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PURE MANIA BY STEWART HOME
A WARNING TO TEA-SWILLING SCUM! DEEP ECOLOGISTS ARE OUT TO KILL ANYONE THEY CATCH DOWNING A CUPPA! NO CAFF IS SAFE!
"Tracy swung her bat against a table, sending crockery flying. Christine laid into the counter. Terrified customers were showered with glass as a display case disintegrated. Chickenfeed let fly with his fists. There was the sickening crunch of splintering bone and a prole slumped backwards spitting out gouts of blood and the occasional piece of broken tooth. Muffled moans lost themselves amid frantic chanting from the caff. "Vegans! Vegans! We are the New Breed!"
STEWART HOME was born in South London in 1962. He is author of The Assault On Culture: Utopian Currents from Lettrisme to Class War (Aporia Press & Unpopular Books, London 1988), editor of Smile (The International Magazine of Multiple Origins) and an organiser of, and contributor to, the International Festivals of Plagiarism. Pure Mania ISBN 0 7486 6035 6 Polygon Books, 22 George Square, Edinburgh.
Lurid paperback original - Polymorphous Perversity at its very worst!
Wicked: Journalist Ian Blake has been one of the most persistent critics of Stewart Home's fiction. These are his judgements of the short stories which paved the way for Pure Mania.
Sick: Home's Anarchist reads more like notes from a psychiatrist's case book than a conventional work of fiction. His vision of sex as Will To Power is clearly the product of a disturbed mind. I was left wondering how often the author acts out this parade of sick fantasies.
Evil: In Pusher, Home seems to be striving to achieve some kind of ultimate catharsis through disgust and violence. The main character's need to express his total dominion over other people by humiliating, fucking and killing, has welled over into total mania. I dislike pornography of this type. I feel instinctively that any such linking of sex and violence is WRONG.
Morbid: Straight, is less violent that Pusher, but still not to my liking. Too many bad vibrations, man! I'm a member of the Love Generation, a libertarian. I believe in love, peace and grooviness, not this endless procession of fucking for its own sake.
Noxious: I'm afraid I don't like Home's Class War fiction. This latest effort is a plod through familiar territory: buggery, psychopathic violence, quack political theorising and childish sexual terminology. Hardly the stuff of which deathless literature is made.
Immoral: It's hard for me to comment on Frenzy Of The Flesh without insulting Home personally. I find his fiction utterly repulsive. Stories like Frenzy contain no redeeming features whatsoever. There's nothing uplifting or enlightening about them. For the most part they're crude, repetitive and ultimately quite unimaginative essays in sex, violence and anal sadism. Rather than broadening the reader's consciousness, this actually narrows it down to a single limited focus. I find this fiction highly distasteful.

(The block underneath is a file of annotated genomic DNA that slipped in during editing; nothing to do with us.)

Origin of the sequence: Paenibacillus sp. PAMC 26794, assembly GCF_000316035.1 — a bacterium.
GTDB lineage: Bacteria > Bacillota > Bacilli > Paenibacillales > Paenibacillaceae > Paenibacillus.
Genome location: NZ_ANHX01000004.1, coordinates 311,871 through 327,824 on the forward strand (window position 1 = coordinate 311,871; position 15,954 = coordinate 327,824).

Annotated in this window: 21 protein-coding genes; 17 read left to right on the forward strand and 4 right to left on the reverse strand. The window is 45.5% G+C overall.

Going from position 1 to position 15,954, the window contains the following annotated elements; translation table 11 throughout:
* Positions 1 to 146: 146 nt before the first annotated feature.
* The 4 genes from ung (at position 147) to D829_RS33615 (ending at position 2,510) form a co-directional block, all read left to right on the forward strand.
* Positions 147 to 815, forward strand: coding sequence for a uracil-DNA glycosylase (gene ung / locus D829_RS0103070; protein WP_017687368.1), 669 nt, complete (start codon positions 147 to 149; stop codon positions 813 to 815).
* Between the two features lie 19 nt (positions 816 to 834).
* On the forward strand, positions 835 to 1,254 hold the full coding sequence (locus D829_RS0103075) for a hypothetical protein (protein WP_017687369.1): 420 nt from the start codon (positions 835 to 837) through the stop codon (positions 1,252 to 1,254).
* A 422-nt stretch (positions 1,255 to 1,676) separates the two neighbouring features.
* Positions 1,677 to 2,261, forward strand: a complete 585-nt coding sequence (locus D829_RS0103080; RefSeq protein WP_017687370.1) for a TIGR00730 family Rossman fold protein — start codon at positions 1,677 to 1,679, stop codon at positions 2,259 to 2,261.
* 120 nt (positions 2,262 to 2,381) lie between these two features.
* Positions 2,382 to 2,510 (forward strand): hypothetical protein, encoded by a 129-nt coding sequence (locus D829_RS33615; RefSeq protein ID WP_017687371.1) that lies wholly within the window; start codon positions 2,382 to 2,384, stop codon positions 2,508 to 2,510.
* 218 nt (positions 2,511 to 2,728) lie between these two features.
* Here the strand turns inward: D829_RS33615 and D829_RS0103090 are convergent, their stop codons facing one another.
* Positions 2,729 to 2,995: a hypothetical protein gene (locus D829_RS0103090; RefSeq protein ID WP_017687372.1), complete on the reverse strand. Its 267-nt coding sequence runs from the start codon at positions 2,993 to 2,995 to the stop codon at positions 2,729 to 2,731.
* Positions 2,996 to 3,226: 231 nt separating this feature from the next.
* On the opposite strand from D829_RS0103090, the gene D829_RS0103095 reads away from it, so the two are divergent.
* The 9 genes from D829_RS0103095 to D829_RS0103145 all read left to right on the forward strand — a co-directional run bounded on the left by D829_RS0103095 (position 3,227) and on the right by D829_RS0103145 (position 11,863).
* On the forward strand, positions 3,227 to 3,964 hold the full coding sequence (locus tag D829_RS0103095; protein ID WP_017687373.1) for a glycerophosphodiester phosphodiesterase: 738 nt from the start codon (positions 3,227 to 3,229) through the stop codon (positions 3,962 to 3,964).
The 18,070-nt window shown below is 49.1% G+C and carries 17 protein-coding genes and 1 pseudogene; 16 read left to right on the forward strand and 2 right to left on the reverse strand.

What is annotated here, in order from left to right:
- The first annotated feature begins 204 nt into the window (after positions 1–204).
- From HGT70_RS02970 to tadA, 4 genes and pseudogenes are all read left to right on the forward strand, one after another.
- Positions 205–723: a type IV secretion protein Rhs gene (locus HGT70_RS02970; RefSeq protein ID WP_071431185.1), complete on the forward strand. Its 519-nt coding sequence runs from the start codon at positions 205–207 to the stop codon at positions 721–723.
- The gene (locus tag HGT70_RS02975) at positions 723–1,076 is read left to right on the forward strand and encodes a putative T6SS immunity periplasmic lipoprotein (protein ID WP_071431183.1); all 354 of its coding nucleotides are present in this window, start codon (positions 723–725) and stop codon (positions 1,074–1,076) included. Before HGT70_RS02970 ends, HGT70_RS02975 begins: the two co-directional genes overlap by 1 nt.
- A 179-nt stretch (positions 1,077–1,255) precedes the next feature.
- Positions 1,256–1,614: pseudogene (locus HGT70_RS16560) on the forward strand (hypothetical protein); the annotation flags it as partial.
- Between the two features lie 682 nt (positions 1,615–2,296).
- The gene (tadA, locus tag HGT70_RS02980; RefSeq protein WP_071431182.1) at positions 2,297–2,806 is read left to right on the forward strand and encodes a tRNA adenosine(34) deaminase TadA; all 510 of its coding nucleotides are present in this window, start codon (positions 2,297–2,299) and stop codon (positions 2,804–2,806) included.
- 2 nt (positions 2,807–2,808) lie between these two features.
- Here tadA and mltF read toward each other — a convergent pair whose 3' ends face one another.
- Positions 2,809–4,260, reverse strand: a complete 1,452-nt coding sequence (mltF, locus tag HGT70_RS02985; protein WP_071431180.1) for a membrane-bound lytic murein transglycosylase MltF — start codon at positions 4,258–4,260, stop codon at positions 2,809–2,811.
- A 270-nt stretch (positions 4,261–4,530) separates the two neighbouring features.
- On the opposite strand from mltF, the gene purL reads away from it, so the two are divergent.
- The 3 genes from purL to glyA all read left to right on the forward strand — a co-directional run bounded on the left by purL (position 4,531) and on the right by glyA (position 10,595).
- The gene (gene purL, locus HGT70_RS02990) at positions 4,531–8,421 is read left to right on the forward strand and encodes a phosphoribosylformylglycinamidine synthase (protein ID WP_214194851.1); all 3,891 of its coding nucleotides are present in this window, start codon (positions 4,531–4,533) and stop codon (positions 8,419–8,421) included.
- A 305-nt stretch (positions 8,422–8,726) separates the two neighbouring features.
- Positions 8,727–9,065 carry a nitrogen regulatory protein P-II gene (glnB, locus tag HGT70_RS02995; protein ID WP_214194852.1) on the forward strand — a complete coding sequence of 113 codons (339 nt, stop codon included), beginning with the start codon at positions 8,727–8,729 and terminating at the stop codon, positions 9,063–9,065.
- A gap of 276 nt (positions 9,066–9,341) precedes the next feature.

Decadent: I don't understand why Home writes in such an extreme style. I certainly think it's a mistake to assume that anything offensive to bourgeois sensibilities must automatically be valid per se. What exactly has Home proved? Nothing at all as far as I can see, except that there'll always be a market for prurient subject matter.
DON'T TAKE IAN BLAKE'S WORD FOR IT, READ PURE MANIA AND DECIDE FOR YOURSELF. HOME MAKES DE SADE LOOK CONSERVATIVE!
Text of flyer produced by Home to promote his first novel Pure Mania.
It should be stressed that I have no criticism of my literary editors at Polygon (Peter Kravitz and Jenny Turner) both of whom were absolutely fabulous and extremely supportive. In fact, around the time I sold Pure Mania to this publisher, Polygon was bought out by Edinburgh University Press whose readers were horrified by my book when they read the manuscript. Edinburgh University Press wanted Pure Mania withdrawn from publication. Peter Kravitz - who was held in high esteem as a literary editor in Scotland for being the first person to publish James Kelman and other important writers - insisted the book should come out. There was much delay but Kravitz eventually got his way. He backed me to the hilt and gave me the kind of support it is rare to receive from an editor. But while I would have been happy to do further books with him, the powers that be prevailed in preventing Polygon publishing anything else by me.
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